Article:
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It's Complicated: The Social Lives of Networked Teens

Availability: Out of Stock
ISBN: 9780300199000
Authorboyd, danah
Pub Date01/12/2014
BindingPaperback
Pages296
CountryUSA
Dewey302.231083
Quick overview An essential read, written by a leading expert, for anyone who wants to understand young people's use of social media
€12.85

What is new about how teenagers communicate through services such as Facebook, Twitter and Instagram? Do social media affect the quality of teens' lives? In this eye-opening book, youth culture and technology expert Danah Boyd uncovers some of the major myths regarding teens' use of social media. She explores tropes about identity, privacy, safety, danger and bullying. Ultimately, Boyd argues that society fails young people when paternalism and protectionism hinder teenagers' ability to become informed, thoughtful and engaged citizens through their online interactions. Yet despite an environment of rampant fear-mongering, Boyd finds that teens often find ways to engage and to develop a sense of identity. Boyd's conclusions are essential reading not only for parents, teachers and others who work with teens, but also for anyone interested in the impact of emerging technologies on society, culture and commerce in years to come. Offering insights gleaned from more than a decade of original fieldwork interviewing teenagers across the United States, Boyd concludes reassuringly that the kids are all right.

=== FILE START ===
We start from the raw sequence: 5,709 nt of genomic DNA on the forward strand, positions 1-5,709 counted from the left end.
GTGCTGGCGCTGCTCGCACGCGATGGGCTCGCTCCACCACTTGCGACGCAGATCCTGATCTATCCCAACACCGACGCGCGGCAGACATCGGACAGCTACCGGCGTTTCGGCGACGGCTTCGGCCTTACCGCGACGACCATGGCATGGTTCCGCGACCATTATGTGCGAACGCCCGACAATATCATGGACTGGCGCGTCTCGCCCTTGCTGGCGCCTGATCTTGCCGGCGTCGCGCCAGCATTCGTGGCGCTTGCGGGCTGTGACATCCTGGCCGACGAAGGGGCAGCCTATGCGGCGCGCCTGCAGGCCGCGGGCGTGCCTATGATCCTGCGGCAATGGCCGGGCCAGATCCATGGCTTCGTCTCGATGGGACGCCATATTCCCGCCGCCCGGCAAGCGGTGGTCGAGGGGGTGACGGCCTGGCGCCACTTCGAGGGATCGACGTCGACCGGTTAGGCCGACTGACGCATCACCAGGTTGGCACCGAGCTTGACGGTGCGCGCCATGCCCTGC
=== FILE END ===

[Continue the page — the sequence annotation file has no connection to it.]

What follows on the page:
At the same time, she acknowledges that coming to terms with life in a networked era is not easy or obvious. In a technologically mediated world, life is bound to be complicated.

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Product description

What is new about how teenagers communicate through services such as Facebook, Twitter and Instagram? Do social media affect the quality of teens' lives? In this eye-opening book, youth culture and technology expert Danah Boyd uncovers some of the major myths regarding teens' use of social media. She explores tropes about identity, privacy, safety, danger and bullying. Ultimately, Boyd argues that society fails young people when paternalism and protectionism hinder teenagers' ability to become informed, thoughtful and engaged citizens through their online interactions. Yet despite an environment of rampant fear-mongering, Boyd finds that teens often find ways to engage and to develop a sense of identity. Boyd's conclusions are essential reading not only for parents, teachers and others who work with teens, but also for anyone interested in the impact of emerging technologies on society, culture and commerce in years to come. Offering insights gleaned from more than a decade of original fieldwork interviewing teenagers across the United States, Boyd concludes reassuringly that the kids are all right.
At the same time, she acknowledges that coming to terms with life in a networked era is not easy or obvious. In a technologically mediated world, life is bound to be complicated.

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